Wednesday, February 18, 2015

Coming out of the class size closet

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Now, before we start, I need you to press the enable button on your growth mindset. This should disable the fixed mindset functions such as making excuses, blaming, anger, frustrations, judgement and belittling. Alternatively, if you find that your growth mindset button is faulty today, I recommend reading this post once the repairs have been made.

Now that you have your growth mindset enabled... I don't think class sizes matter. Take a breath. Yes I did say that. But fortunately you have your growth mindset enabled, so not only will you hopefully listen to what I have said, but you will also hopefully genuinely consider what I say.

Team teaching with Claire Amos and Steve Mouldey means that I often have to share them with the rest of the country. Inevitably, this means that they are often away. Now, I could request a reliever for our classes of 45+, however, having done it so many times now, I have more and more, that I am not only capable, but even rather enjoy the big class. Of course, there are a few lessons I have learnt that makes this more manageable. Some of these lessons include:

  1. Differentiation - Students who are challenged at the right level are less distracted, more on task and more engaged. When students are engaged, behaviour management becomes a non event, it becomes largely unnecessary.
  2. Know your students - In order to challenge and engage your students, you have to get to know them. This means spending time with them in conversations on duty, going to see their sports games, seeing them in school shows. It means being involved. It also means working much smarter with gathering data. It means using clever tools like your school student management system and learning management system, Socrative, Flubaroo, Hapara, Schoology, Edmodo, Kahoot and Google forms to gather and process data about your students quickly. It means that you can be more responsive to their needs, interests and level.
  3. Resources - Managing 45 students means that you can not physically help every student that gets stuck. However, considering the 'learnt helplessness' that so many students display, this is actually a great opportunity. Having short explanatory videos, websites, articles and more readily available for students to access, means that students learn to be able to help themselves. The ideas of universal design for learning is crucial here. This makes sure that all students can access the content. It also means that when a student asks a question, I can often point them to the correct resources quickly, rather than explaining it from scratch. I will often run mini lessons within a lesson too. If I notice that a number of students have asked me the same question, I can run a mini lesson whilst other students who do not need it, will continue working.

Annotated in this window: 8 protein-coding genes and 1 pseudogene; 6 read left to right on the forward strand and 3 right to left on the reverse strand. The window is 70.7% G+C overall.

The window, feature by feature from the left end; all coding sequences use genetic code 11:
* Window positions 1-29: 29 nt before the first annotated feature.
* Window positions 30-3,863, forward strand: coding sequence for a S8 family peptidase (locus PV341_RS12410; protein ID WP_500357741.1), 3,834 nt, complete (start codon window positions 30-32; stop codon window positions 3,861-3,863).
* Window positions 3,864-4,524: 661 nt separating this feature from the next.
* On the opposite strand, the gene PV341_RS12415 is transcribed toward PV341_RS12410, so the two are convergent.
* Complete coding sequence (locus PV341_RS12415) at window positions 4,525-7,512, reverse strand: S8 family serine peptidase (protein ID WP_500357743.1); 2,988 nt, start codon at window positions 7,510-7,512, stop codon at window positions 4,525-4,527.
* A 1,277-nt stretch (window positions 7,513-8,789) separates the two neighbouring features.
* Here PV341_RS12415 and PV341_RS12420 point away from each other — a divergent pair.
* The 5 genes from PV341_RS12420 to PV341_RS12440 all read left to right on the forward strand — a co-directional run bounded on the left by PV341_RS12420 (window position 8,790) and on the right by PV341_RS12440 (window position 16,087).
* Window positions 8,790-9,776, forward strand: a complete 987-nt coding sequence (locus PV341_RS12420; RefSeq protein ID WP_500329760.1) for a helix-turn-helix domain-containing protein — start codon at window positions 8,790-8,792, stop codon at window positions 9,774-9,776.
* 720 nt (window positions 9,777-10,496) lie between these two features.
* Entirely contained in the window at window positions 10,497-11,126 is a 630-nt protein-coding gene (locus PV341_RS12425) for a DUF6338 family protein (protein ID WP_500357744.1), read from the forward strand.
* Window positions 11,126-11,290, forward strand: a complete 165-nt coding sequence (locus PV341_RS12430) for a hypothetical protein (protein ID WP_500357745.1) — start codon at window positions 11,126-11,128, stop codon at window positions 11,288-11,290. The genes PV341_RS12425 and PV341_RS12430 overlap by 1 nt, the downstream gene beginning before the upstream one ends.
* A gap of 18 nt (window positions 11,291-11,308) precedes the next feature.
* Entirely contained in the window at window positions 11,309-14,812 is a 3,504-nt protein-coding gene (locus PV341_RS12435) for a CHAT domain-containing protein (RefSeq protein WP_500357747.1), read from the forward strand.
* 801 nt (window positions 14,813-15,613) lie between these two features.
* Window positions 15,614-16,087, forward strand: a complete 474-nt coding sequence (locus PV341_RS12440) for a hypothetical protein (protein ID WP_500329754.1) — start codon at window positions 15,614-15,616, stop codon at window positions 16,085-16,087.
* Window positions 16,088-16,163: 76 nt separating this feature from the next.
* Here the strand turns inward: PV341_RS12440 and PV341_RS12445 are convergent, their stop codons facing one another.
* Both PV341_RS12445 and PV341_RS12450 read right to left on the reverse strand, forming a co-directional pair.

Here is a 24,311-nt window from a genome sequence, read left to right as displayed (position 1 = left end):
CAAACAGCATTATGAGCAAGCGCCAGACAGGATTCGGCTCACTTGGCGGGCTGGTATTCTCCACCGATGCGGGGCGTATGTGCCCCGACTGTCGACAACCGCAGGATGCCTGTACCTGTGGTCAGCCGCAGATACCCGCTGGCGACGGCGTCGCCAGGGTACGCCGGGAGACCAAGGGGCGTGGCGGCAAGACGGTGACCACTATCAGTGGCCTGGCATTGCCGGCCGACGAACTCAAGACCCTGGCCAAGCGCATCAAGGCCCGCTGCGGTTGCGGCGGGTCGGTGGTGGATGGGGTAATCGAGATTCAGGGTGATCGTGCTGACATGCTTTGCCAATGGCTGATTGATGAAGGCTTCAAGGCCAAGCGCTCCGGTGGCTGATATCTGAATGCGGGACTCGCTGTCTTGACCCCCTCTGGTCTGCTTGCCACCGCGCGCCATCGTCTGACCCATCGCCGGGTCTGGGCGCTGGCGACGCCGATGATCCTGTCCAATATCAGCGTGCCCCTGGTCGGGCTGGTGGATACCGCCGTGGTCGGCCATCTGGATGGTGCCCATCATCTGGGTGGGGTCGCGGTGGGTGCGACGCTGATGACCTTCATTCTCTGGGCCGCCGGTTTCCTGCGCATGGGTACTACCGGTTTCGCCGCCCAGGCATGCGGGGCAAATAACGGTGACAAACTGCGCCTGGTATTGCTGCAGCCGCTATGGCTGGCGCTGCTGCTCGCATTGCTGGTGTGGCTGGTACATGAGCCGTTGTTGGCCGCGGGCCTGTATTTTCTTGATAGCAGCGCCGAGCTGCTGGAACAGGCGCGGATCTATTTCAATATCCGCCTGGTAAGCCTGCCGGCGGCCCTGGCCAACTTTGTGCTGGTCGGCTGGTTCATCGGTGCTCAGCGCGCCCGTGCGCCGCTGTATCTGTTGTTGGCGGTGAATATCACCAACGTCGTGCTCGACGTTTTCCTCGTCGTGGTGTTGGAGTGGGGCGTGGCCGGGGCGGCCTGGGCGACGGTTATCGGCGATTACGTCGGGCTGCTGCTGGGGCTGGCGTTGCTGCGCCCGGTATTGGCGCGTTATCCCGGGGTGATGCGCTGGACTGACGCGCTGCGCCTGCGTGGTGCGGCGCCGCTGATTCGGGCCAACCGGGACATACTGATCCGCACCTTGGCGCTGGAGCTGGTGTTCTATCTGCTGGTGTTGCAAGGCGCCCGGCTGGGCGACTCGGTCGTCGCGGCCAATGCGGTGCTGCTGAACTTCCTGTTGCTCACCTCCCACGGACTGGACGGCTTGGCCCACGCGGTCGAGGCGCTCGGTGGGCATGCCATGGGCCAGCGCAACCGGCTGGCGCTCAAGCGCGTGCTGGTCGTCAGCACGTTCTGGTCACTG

4. Transitions - Ironically, transitions was one of the things an associate teacher recommended I work on back in teachers college. Managing the way students move about a space, deliberately, thoughtfully, and with purpose just preserves sanity. 
The thing to notice about my lessons above is that large classes sizes are completely manageable and doable, it is in fact other factors that makes things hard. It is trying to fit more students in a class that is physically too small to be comfortable. Or the physical space having no acoustic panelling to absorb the voices of these students. Voices that should be given a chance to speak and a chance to be heard. It is about shutting teachers and these classes away behind doors in cell classrooms, rather than open plans where they are visible and have access to support, if it is needed at a moments notice. It is about a lack of access to technology that enables us to quickly get to know our learners, or give them options to access resources. Without a device, they are left to significantly fewer resources. It is also perhaps about not streaming classes, so that the diversity in a class might give more opportunities for peer teaching, for better discussion, for independent learners to lead (if you haven't yet read Steve's post about student echo chambers, do so immediately).

You see, I think the argument about classes sizes is all wrong. I think the class size argument distracts from the real issues. Physical spaces that do not enable learning. Limited or no access to technology. Meaningful data. One size fits all lessons with no differentiation and no universal design for learning.

What do you think?